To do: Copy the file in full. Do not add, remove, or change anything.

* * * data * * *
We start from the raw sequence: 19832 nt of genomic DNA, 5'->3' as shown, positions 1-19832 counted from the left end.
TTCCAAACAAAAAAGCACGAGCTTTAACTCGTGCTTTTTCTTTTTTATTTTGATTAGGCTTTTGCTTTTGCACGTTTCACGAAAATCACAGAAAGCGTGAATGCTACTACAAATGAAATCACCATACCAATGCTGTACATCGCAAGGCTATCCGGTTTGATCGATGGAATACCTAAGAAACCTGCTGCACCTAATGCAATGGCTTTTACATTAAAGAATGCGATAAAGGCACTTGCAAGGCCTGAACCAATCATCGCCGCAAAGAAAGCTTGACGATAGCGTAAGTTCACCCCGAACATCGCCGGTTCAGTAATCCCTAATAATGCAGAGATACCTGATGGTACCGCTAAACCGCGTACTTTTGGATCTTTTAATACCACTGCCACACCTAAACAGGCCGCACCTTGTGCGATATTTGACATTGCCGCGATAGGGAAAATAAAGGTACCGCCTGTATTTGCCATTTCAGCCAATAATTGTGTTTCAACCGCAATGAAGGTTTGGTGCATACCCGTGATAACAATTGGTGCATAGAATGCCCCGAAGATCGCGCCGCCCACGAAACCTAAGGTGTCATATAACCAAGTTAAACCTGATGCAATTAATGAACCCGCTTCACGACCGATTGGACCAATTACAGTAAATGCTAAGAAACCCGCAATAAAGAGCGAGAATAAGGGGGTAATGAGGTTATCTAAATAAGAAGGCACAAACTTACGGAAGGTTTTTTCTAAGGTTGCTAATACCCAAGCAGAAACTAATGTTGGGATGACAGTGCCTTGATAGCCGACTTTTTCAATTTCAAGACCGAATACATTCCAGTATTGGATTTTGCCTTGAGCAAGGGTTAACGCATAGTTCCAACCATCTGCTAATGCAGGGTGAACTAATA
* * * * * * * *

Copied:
We start from the raw sequence: 19832 nt of genomic DNA, 5'->3' as shown, positions 1-19832 counted from the left end.
TTCCAAACAAAAAAGCACGAGCTTTAACTCGTGCTTTTTCTTTTTTATTTTGATTAGGCTTTTGCTTTTGCACGTTTCACGAAAATCACAGAAAGCGTGAATGCTACTACAAATGAAATCACCATACCAATGCTGTACATCGCAAGGCTATCCGGTTTGATCGATGGAATACCTAAGAAACCTGCTGCACCTAATGCAATGGCTTTTACATTAAAGAATGCGATAAAGGCACTTGCAAGGCCTGAACCAATCATCGCCGCAAAGAAAGCTTGACGATAGCGTAAGTTCACCCCGAACATCGCCGGTTCAGTAATCCCTAATAATGCAGAGATACCTGATGGTACCGCTAAACCGCGTACTTTTGGATCTTTTAATACCACTGCCACACCTAAACAGGCCGCACCTTGTGCGATATTTGACATTGCCGCGATAGGGAAAATAAAGGTACCGCCTGTATTTGCCATTTCAGCCAATAATTGTGTTTCAACCGCAATGAAGGTTTGGTGCATACCCGTGATAACAATTGGTGCATAGAATGCCCCGAAGATCGCGCCGCCCACGAAACCTAAGGTGTCATATAACCAAGTTAAACCTGATGCAATTAATGAACCCGCTTCACGACCGATTGGACCAATTACAGTAAATGCTAAGAAACCCGCAATAAAGAGCGAGAATAAGGGGGTAATGAGGTTATCTAAATAAGAAGGCACAAACTTACGGAAGGTTTTTTCTAAGGTTGCTAATACCCAAGCAGAAACTAATGTTGGGATGACAGTGCCTTGATAGCCGACTTTTTCAATTTCAAGACCGAATACATTCCAGTATTGGATTTTGCCTTGAGCAAGGGTTAACGCATAGTTCCAACCATCTGCTAATGCAGGGTGAACTAATA